Flora, grape which pretended to be Pinot Gris

I guess that all of us know how Carmenere pretended to me Merlot for many years in Chile. Finally, in 1994 it was discovered and proved that Carmenere, not Merlot, was the real star of Chilean winemaking and since that time it has become the most recognisable grape variety in Chile.

Similar case, however on smaller scale, had place in New Zealand, where Flora grape was taken for Pinor Gris. Flora was created in California at UC David in 1938 as a cross between Gewurztraminer and Semillon. Last weekend I had a chance to try Flora for the first time in my life. It was a wine from Tosq winery from Central Otago and it was kept on skins for about 80 days. The wine was full of lychee, rose petals, honey, flowers, honey and nuts. In the mouth it was round with high acidity and very dry, which was pretty surprising after heavy and sweet aromas.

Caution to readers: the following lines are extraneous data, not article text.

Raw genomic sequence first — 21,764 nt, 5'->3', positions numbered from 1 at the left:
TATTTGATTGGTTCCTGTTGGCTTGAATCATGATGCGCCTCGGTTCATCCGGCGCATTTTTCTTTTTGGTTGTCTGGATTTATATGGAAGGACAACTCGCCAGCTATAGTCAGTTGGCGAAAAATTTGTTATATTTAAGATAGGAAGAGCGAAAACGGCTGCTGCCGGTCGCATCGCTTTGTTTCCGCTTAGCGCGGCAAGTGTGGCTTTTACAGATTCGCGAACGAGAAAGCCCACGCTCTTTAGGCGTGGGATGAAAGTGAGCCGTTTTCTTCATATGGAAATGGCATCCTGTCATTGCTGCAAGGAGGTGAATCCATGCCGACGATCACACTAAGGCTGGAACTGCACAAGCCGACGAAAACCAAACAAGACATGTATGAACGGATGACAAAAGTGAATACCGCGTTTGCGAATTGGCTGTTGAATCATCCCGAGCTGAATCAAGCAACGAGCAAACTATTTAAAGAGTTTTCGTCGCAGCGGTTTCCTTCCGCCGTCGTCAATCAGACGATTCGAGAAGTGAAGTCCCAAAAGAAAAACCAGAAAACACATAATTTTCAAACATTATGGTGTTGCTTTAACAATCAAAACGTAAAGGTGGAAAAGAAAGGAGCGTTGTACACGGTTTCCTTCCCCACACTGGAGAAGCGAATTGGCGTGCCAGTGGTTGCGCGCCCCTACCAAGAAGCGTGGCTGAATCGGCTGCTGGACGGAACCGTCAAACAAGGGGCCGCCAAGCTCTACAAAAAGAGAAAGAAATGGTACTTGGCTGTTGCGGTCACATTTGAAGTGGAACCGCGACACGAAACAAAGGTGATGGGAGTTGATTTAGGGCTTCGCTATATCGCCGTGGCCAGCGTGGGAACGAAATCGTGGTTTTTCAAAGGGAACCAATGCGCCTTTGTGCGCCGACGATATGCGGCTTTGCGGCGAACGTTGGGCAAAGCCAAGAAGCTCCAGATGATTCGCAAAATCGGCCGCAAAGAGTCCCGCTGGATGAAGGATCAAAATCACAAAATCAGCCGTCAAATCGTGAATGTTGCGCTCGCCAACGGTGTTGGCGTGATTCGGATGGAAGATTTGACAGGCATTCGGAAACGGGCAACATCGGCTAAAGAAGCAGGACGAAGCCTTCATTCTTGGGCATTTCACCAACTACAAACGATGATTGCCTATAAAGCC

Another wine from Tosq we could try was theirs Pinot Noir from 2011. The wine spent one year in French oak and another over 2 years on bottle. It had aromas of red fruit, vanilla and smoke. The palete was light, fresh, with lively acidity, delicate tannins and long finish. I must admit that it was another step towards convincing me to Central Otago’s Pinots.


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